Over the past month or so, I’ve photographed mosses, lichens and other Bryophytes we have here. While there is information on Lichen and Moss to be found on the Internet, I’m discovering that I need to know the Latin name in order to search for images I can use for identification. A slow process. I welcome a new book reviewed by the Field Naturalists Ballarat Mosses of Dry Forests in South Eastern Australia which looks like it will be a handy reference.
At the moment, none of my field guides cover Bryophytes, so I will just post this photograph of a branch which fell from high in a tree. It is covered with lichen – varied in form, and beautifully coloured.
In time, I will create a page for Bryophytes in my A – Z Species Guide, but I’m afraid that will have to wait for a little while.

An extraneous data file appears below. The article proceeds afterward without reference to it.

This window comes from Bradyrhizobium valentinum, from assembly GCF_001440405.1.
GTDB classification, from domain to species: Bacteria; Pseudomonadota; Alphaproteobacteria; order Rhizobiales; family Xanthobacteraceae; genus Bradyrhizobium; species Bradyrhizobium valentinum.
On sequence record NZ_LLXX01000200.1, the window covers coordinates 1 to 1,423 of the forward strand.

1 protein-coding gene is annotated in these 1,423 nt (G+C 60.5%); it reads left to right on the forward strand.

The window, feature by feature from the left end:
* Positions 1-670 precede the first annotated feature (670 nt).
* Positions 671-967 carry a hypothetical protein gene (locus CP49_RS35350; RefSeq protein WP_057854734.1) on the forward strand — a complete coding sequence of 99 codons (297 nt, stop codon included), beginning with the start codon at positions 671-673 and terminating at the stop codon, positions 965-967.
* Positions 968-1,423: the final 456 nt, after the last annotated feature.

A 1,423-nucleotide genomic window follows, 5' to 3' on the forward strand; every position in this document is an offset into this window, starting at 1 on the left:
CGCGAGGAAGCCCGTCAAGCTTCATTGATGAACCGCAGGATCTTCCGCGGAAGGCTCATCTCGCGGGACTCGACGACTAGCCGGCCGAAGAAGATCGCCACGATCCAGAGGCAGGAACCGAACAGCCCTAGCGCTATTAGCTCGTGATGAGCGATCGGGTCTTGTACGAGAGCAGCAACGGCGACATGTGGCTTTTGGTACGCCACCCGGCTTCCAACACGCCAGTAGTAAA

6 thoughts on “Branch with Lichen”
I agree – every time I look at it, I notice something different.
i never knew lichen could have fronds. its beautiful!
The furry lichen on the left might be what is sometimes called Old Man’s Beard,an Usnea species. Flavoparmelia rutidota is like the main one. Is the branch from a native or exotic species?
Thanks for the information. The branch is from a native tree, but I’m not sure what species. To be honest, I didn’t look at the tree it came from, but in that area we have both acacia and eucalypts growing. I’ll take a walk down there today and see if I can work out which tree it fell from. Thanks again for the information on the lichen. Lisa
We have both had a look at the fallen branch, and it is beneath a eucalypt which has mistletoe growing in it. We think it may be part of the dead mistletoe that has broken off and fallen to the ground.